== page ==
525
 526
 527
 528
 529
 530
 531
 532
 533
 534
 535
 536
 537
 538
 539
 540
 541
 542
 543
 544
 545
 546
 547
 548
 549
 550
 551
 552
 553
 554
 555
 556
 557
 558
 559
 560
 561
 562
 563
 564
 565
 566
 567
 568
 569
 570
 571
 572
 573
 574
 575
 576
 577
 578
 579
 580
 581
 582
 583
 584
 585
 586
 587
 588
 589
 590
 591
 592
 593
 594
 595
 596
 597
 598
 599
 600
 601
 602
 603
 604
 605
 606
 607
 608
 609
 610
 611
 612
 613
 614
 615
 616
 617
 618
 619
 620
 621
 622
 623
 624
 625
 626
 627
 628
 629
 630
 631
 632
 633
 634
 635
 636
 637
 638
 639
 640
 641
 642
 643
 644
 645
 646
 647
 648
 649
 650
 651
 652
 653
 654
 655
 656
 657
 658
 659
 660
 661
 662
 663
 664
 665
 666
 667
 668
 669
 670
 671
 672
 673
 674
 675
 676
 677
 678
 679
 680
 681
 682
 683
 684
 685
 686
 687
 688
 689
 690
 691
 692
 693
 694
 695
 696
 697
 698
 699
 700
 701
 702
 703
 704
 705
 706
 707
 708
 709
 710
 711
 712
 713
 714
 715
 716
 717
 718
 719
 720
 721
 722
 723
 724
 725
 726
 727
 728
 729
 730
 731
 732
 733
 734
 735
 736
 737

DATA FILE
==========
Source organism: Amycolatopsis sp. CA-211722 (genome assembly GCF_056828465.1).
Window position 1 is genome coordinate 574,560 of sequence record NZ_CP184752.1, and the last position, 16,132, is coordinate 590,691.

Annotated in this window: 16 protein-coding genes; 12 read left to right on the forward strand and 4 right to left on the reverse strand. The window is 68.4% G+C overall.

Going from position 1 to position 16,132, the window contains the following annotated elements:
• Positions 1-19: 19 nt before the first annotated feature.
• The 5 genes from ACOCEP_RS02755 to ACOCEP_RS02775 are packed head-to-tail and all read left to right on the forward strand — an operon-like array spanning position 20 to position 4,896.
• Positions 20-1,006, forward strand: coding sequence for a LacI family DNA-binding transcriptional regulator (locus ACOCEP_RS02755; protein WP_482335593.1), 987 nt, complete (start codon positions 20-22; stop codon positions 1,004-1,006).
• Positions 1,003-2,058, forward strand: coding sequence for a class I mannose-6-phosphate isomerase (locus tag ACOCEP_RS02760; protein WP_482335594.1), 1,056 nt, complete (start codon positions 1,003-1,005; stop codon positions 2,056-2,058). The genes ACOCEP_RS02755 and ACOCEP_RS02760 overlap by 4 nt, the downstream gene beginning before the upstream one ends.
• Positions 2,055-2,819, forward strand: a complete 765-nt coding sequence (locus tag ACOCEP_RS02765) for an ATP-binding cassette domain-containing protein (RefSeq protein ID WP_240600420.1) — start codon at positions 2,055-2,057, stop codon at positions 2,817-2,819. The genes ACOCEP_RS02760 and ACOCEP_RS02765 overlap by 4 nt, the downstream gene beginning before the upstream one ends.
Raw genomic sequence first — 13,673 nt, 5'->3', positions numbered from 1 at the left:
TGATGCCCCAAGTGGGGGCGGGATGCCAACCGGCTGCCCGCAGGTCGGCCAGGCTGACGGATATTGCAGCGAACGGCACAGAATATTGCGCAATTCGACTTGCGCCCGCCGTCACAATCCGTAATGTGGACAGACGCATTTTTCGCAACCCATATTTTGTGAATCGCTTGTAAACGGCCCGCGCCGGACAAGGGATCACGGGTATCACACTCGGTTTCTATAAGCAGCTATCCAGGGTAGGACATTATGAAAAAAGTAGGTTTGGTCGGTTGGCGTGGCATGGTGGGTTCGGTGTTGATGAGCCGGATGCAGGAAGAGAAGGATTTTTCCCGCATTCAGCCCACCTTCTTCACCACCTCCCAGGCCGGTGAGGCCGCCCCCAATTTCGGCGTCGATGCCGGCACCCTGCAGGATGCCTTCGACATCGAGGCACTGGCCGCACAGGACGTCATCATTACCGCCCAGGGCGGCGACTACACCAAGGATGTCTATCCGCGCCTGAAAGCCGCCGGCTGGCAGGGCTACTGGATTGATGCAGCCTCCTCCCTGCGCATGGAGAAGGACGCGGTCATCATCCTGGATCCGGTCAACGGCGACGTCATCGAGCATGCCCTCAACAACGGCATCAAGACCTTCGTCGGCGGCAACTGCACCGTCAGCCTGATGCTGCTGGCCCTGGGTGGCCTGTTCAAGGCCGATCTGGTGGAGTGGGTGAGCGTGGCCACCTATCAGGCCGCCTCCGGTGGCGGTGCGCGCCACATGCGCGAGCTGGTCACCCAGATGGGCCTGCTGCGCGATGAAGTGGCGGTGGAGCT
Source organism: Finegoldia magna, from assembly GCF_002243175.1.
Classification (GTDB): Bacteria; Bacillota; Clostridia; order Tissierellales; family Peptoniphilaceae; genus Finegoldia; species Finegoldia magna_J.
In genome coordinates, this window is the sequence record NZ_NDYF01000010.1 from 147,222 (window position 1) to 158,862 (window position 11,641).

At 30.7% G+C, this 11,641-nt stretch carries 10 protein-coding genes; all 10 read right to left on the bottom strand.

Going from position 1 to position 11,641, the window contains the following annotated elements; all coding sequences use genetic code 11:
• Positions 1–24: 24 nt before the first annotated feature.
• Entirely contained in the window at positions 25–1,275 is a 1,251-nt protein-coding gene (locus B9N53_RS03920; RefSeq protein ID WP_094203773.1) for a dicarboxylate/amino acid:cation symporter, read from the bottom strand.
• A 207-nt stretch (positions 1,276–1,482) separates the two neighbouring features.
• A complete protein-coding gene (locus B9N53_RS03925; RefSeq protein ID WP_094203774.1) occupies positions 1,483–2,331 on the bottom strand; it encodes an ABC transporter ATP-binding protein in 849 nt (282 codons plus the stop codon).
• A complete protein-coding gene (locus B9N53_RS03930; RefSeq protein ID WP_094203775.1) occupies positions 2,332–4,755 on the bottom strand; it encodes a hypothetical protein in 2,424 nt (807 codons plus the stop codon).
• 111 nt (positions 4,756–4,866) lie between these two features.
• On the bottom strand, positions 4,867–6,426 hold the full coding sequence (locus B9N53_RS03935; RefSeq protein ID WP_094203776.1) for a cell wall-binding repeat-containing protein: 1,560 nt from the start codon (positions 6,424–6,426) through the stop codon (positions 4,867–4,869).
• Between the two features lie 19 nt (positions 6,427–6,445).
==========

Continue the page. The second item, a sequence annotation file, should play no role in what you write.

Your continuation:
738
 739
 740
 741
 742
 743
 744
 745
 746
 747
 748
 749
 750
 751
 752
 753
 754
 755
 756
 757
 758
 759
 760
 761
 762
 763
 764
 765
 766
 767
 768
 769
 770
 771
 772
 773
 774
 775
 776
 777
 778
 779
 780
 781
 782
 783
 784
 785
 786
 787
 788
 789
 790
 791
 792
 793
 794
 795
 796
 797
 798
 799
 800
 801
 802
 803
 804
 805
 806
 807
 808
 809
 810
 811
 812
 813
 814
 815
 816
 817
 818
 819
 820
 821
 822
 823
 824
 825
 826
 827
 828
 829
 830
 831
 832
 833
 834
 835
 836
 837
 838
 839
 840
 841
 842
 843
 844
 845
 846
 847
 848
 849
 850
 851
 852
 853
 854
 855
 856
 857
 858
 859
 860
 861
 862
 863
 864
 865
 866
 867
 868
 869
 870
 871
 872
 873
 874
 875
 876
 877
 878
 879
 880
 881
 882
 883
 884
 885
 886
 887
 888
 889
 890
 891
 892
 893
 894
 895
 896
 897
 898
 899
 900
 901
 902
 903
 904
 905
 906
 907
 908
 909
 910
 911
 912
 913
 914
 915
 916
 917
 918
 919
 920
 921
 922
 923
 924
 925
 926
 927
 928
 929
 930
 931
 932
 933
 934
 935
 936
 937
 938
 939
 940
 941
 942
 943
 944
 945
 946
 947
 948
 949
 950
 951
 952
 953
 954
 955
 956
 957
 958
 959
 960
 961
 962
 963
 964
 965
 966
 967
 968
 969
 970
 971
 972
 973
 974
 975
 976
 977
 978
 979
 980
 981
 982
 983
 984
 985
 986
 987
 988
 989
 990
 991
 992
 993
 994
 995
 996
 997
 998
 999
1000
1001
1002
1003
1004
1005
1006
1007
1008
1009
1010
1011
1012
1013
1014
1015
1016
1017
1018
1019
1020
1021
1022
1023
1024
1025
1026
1027
1028
1029
1030
1031
1032
1033
1034
1035
1036
1037
1038
1039
1040
1041
1042
1043
1044
1045
1046
1047
1048
1049
1050
1051
1052
1053
1054